Content Obligations due within 1 Year





Total Content Obligations within 1 Year






Ending Paying Streaming Subscribers (1)






Content Per Sub over Next Year






(1) The number of Streaming Subscribers fell off dramatically in the third quarter due to the separation of the streaming and DVD plans (prior to that everyone had access to streaming and were counted as a streaming subscriber to calculate content per sub). The fall-off to the fourth quarter is based on Netflix midpoint guidance, and estimates of free subscribers at year-end that are consistent with the prior year, since Netflix's fourth-quarter gross additions guidance is modeled from prior year’s performance.

At $7.99 per month, annual revenues per streaming subscriber are only $96 a year, all other costs before marketing are approximately $18, and minimum content obligations per current subscriber will be close to $80 at year-end. So even before marketing expenses, a streaming subscriber is not profitable with current content obligations and subscriber levels.

At this point, a value investor should either assume no value or perhaps even a negative value to the streaming business, since it has not proven that it is capable of earning a positive return. Rarely will a value investor pay for future growth of a company, unless that growth has a protected franchise, which is certainly not the case with Netflix.


The International story helped propel the stock skyward on the way up as the engine that would propel never-ending subscriber growth around the world. Unfortunately, these were just dreams of Reed Hastings and the bulls. Here is the reality: Total International losses have been $56 million since it entered Canada in Q3/10, and that is before allocating any technology and development expenses or G&A. I suppose it was able to magically stream videos to Canada and Latin America without any technology or development, and there was no corporate time dedicated to entering 44 new countries?! On second thought, perhaps that is why international is such a disaster...

Canada allegedly had a slightly positive contribution profit in Q3/11 (before those other pesky expenses), but will not be positive for the next year as it re-invests in the business. Subscriber growth in Canada after a year has slowed to a crawl, and total estimated subscribers of 1.1 million don’t even cover a single month of churn in the U.S. Not exactly an engine of growth there.

Latin America was the next savior for future growth. The $23 million of international losses in Q3/11 was attributed to entry into this area, and an additional $60-$70 million of losses in the fourth quarter are expected. Even though Reed Hastings proclaimed that the company is usually profitable when it enters new geographic area within one or two years (despite having no previous experience entering new countries), a mere two months after entering Latin America, it is now not sure whether it can become profitable within two years. The initial subscriber trajectory is similar to that in Canada, where they had 510,000 subscribers (176,000 free) at the end of 2010. However, losses in Canada in the 4Q/10 were only $9 million, and will be 6 to 7 times that in Latin America in 4Q/11. Next up, similar type quarterly losses to enter the U.K. and Ireland, even though there are already entrenched competitors in those markets.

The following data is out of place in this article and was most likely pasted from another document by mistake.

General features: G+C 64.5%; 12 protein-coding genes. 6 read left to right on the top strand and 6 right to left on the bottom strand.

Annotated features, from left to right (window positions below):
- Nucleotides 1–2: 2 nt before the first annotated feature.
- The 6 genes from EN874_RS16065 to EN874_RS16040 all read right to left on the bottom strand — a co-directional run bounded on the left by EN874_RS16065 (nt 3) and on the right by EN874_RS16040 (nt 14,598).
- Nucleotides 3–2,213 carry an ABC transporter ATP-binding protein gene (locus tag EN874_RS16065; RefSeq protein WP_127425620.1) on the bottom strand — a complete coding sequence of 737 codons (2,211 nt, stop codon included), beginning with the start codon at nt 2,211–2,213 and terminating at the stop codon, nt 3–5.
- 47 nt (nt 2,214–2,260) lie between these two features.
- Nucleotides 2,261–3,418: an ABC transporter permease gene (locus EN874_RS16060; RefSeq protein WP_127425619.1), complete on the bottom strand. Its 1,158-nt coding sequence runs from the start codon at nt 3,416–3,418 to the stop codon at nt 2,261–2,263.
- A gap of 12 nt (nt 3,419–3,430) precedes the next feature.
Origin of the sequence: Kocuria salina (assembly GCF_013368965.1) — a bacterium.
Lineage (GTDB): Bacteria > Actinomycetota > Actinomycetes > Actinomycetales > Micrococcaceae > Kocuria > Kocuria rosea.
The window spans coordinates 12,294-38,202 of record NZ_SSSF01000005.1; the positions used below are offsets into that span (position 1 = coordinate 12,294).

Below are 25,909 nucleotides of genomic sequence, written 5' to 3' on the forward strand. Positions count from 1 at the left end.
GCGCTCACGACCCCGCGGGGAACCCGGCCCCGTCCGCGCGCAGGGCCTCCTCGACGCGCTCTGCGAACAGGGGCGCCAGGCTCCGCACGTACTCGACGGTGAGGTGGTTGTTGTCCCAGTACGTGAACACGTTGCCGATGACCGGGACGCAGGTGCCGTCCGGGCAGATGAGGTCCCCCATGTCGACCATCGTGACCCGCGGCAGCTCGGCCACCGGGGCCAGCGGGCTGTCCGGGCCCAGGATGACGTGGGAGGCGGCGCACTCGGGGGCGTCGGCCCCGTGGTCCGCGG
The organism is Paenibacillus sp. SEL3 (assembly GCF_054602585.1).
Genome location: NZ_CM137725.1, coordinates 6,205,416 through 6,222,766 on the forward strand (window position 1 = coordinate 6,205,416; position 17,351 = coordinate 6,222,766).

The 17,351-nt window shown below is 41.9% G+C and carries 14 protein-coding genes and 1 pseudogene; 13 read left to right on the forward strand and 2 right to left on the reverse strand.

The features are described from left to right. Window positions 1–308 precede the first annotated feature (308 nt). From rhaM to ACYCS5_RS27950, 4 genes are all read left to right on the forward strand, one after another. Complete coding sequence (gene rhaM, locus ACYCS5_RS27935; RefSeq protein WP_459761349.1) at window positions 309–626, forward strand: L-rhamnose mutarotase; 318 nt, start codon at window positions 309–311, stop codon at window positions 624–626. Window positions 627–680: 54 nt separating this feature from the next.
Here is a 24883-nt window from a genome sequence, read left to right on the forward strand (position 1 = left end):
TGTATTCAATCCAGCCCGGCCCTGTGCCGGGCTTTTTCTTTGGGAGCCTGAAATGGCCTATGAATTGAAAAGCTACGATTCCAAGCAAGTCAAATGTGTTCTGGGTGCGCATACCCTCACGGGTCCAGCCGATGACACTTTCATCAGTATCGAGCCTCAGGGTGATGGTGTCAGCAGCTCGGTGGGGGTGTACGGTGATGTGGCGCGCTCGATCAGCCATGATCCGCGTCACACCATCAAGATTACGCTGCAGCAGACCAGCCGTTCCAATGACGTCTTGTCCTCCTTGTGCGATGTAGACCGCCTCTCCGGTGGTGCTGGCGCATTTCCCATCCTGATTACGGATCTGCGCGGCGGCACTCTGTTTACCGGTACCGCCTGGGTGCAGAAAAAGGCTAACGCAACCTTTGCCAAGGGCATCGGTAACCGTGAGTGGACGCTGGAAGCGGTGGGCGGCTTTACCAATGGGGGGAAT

In the 9/30/11 10Q, Netflix states, “As a result of the flat consolidated revenues and the increasing investment in our International segment, we expect to incur consolidated net losses in 2012.” For international to wipe out all the domestic profitability in 2012, international losses will likely be at a minimum $280 million in 2012 and some portion of that for 2013.

Netflix’s streaming business isn’t profitable in the United States, even with an established brand name and around 20 million subscribers. Given the losses over the next two years being racked up to launch into new countries and the uncertainty of ever having a profitable business model internationally, a value investor would need to assign a liability to their international business. With at least $280 million of losses and 53 million shares outstanding, the negative value assigned to the international business would be $5 per share at a minimum.

Management Allocation of Cash Flows

One of the most important considerations for a value investor is how management allocates the cash flows that the company generates on behalf of its shareholders. How has Netflix done on this item? Since the beginning of 2010, Netflix has used a significant portion of its free cash flow repurchasing its own shares. While share repurchases can be a value enhancing activity, Netflix has essentially used repurchases to simply offset additional share issuance through options exercises. The following shows how effective Netflix’s share repurchases have been since 2010:

In '00s

Since 2010

Share Repurchases


Proceeds from Issuance of Shares


Net Investment in Share Repurchase


Net Income Before Stock Comp Expense


% of Net Income Used on Share Repurchase


Beginning Shares plus Average Dilution


Ending Shares plus Average Dilution


Change in Ending Shares plus Average Dilution


Reduction in Shares Outstanding


Effective Price of Repurchasing Stock

$ 336.00

Average Trading Price of Shares

$ 165.00


$ 171.00

Value Lost


% of Net Income Before Stock Comp Expense


It took Netflix over 86% of its net income since the beginning of 2010 to reduce the share count by only 1.9%. Because of its heavy reliance on stock options to compensate employees, the effective price of repurchasing shares over this time period was $336, significantly above the $165 average trading price. While the historical allocation of cash flows to repurchases has been value destroying, future allocation of cash flows to questionable international expansion may be even worse.


To a value investor, Netflix is a DVD business worth $20-$22 in an optimistic case of discounting future cash flows as the business runs off, a streaming business that has not proven that it can generate any profitability, and an international business that will create significant losses for at least two years with no guarantee of profitability in the future. To declare the company “cheap” simply because it has fallen 75% from its peak or because it is valued at $175 per subscriber is ludicrous. Based on a thorough analysis of the economics, and valuation of each of the business lines, no serious value investor could be convinced of any margin of safety with Netflix at $75 or above. The Value Investing Congress needs to have a recall vote of its chairman.

Disclosure: I am short NFLX.